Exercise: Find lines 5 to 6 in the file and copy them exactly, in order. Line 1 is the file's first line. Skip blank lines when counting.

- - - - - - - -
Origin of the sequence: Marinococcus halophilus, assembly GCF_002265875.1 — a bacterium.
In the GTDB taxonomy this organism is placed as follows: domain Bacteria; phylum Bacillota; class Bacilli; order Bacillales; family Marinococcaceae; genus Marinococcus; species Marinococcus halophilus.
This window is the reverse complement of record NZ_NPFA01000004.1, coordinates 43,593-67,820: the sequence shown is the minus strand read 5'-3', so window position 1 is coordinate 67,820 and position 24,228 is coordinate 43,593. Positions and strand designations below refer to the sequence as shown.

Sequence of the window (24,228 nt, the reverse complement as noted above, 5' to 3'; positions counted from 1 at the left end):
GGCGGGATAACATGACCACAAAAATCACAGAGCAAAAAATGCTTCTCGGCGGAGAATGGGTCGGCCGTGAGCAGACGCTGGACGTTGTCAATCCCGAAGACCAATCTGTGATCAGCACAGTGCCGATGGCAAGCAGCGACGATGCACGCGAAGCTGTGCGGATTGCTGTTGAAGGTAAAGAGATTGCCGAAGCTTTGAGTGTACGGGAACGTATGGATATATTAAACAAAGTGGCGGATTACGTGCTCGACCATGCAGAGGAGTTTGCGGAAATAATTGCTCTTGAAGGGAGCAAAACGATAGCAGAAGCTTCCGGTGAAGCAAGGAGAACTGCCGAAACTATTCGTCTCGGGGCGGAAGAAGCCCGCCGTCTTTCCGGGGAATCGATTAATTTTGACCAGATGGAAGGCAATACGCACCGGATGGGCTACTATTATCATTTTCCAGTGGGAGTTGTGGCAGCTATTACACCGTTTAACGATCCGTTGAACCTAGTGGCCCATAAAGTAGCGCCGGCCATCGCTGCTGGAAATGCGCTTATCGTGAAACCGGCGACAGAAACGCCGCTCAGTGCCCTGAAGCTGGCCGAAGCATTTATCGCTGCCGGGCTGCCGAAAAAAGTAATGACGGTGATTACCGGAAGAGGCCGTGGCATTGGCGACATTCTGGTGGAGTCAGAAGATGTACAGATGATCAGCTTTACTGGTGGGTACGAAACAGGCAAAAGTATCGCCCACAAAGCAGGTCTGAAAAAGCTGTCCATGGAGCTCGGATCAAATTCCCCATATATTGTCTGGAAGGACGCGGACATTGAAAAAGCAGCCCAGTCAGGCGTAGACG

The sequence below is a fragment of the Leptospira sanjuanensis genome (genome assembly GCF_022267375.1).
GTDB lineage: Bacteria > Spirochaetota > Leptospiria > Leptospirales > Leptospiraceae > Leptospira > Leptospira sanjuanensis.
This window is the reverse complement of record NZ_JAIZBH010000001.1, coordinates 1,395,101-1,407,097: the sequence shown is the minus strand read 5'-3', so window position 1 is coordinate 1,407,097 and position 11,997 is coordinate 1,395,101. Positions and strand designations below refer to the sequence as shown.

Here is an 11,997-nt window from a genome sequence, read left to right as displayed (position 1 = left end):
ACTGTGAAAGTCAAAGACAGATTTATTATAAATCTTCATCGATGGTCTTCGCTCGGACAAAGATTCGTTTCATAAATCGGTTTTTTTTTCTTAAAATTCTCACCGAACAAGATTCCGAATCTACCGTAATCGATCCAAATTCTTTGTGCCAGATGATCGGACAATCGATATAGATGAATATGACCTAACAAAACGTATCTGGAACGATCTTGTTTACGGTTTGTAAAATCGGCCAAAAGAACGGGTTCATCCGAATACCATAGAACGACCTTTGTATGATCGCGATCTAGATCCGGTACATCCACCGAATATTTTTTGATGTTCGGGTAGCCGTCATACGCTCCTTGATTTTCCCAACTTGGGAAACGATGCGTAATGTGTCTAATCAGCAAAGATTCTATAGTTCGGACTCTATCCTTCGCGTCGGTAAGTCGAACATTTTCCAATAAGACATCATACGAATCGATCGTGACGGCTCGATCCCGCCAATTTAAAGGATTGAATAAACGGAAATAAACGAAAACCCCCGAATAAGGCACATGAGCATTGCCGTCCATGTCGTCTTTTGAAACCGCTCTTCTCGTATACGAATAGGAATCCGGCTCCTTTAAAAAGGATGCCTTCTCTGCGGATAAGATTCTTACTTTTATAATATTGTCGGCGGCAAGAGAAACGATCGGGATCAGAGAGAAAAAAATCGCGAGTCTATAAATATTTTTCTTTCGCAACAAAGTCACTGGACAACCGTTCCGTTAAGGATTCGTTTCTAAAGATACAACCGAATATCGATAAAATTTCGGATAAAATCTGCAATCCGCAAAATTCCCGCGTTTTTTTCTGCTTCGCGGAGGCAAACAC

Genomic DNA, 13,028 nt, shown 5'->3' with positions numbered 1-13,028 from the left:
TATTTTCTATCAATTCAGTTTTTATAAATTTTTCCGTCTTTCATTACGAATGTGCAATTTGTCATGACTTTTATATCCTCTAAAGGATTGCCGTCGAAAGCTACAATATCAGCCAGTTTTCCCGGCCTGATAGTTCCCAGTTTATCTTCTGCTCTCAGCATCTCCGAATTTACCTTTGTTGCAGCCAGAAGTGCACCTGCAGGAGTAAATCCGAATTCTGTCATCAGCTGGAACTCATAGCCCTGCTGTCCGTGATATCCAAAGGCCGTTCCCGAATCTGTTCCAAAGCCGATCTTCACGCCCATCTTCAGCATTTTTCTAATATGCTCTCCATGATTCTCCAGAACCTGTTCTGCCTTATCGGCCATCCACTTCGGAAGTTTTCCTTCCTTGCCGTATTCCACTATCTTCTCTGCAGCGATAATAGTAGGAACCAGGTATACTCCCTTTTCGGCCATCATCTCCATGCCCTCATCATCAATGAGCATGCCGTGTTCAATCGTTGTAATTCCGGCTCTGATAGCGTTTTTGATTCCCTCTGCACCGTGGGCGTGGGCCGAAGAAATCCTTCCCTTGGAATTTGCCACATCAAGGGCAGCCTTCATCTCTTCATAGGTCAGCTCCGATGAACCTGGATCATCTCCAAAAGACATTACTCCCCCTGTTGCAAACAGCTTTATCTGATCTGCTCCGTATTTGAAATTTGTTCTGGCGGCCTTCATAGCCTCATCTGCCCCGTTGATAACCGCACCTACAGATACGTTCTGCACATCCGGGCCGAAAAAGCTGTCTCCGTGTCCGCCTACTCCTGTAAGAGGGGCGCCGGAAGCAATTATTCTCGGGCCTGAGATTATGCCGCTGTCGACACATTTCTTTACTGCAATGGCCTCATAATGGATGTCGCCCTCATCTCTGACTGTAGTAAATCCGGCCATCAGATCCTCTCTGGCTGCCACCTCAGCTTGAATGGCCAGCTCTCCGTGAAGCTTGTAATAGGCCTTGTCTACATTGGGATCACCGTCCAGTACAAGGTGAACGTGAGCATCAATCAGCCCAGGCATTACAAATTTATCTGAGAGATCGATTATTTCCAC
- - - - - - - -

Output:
GGCGGGATAACATGACCACAAAAATCACAGAGCAAAAAATGCTTCTCGGCGGAGAATGGGTCGGCCGTGAGCAGACGCTGGACGTTGTCAATCCCGAAGACCAATCTGTGATCAGCACAGTGCCGATGGCAAGCAGCGACGATGCACGCGAAGCTGTGCGGATTGCTGTTGAAGGTAAAGAGATTGCCGAAGCTTTGAGTGTACGGGAACGTATGGATATATTAAACAAAGTGGCGGATTACGTGCTCGACCATGCAGAGGAGTTTGCGGAAATAATTGCTCTTGAAGGGAGCAAAACGATAGCAGAAGCTTCCGGTGAAGCAAGGAGAACTGCCGAAACTATTCGTCTCGGGGCGGAAGAAGCCCGCCGTCTTTCCGGGGAATCGATTAATTTTGACCAGATGGAAGGCAATACGCACCGGATGGGCTACTATTATCATTTTCCAGTGGGAGTTGTGGCAGCTATTACACCGTTTAACGATCCGTTGAACCTAGTGGCCCATAAAGTAGCGCCGGCCATCGCTGCTGGAAATGCGCTTATCGTGAAACCGGCGACAGAAACGCCGCTCAGTGCCCTGAAGCTGGCCGAAGCATTTATCGCTGCCGGGCTGCCGAAAAAAGTAATGACGGTGATTACCGGAAGAGGCCGTGGCATTGGCGACATTCTGGTGGAGTCAGAAGATGTACAGATGATCAGCTTTACTGGTGGGTACGAAACAGGCAAAAGTATCGCCCACAAAGCAGGTCTGAAAAAGCTGTCCATGGAGCTCGGATCAAATTCCCCATATATTGTCTGGAAGGACGCGGACATTGAAAAAGCAGCCCAGTCAGGCGTAGACG

The sequence below is a fragment of the Leptospira sanjuanensis genome (genome assembly GCF_022267375.1).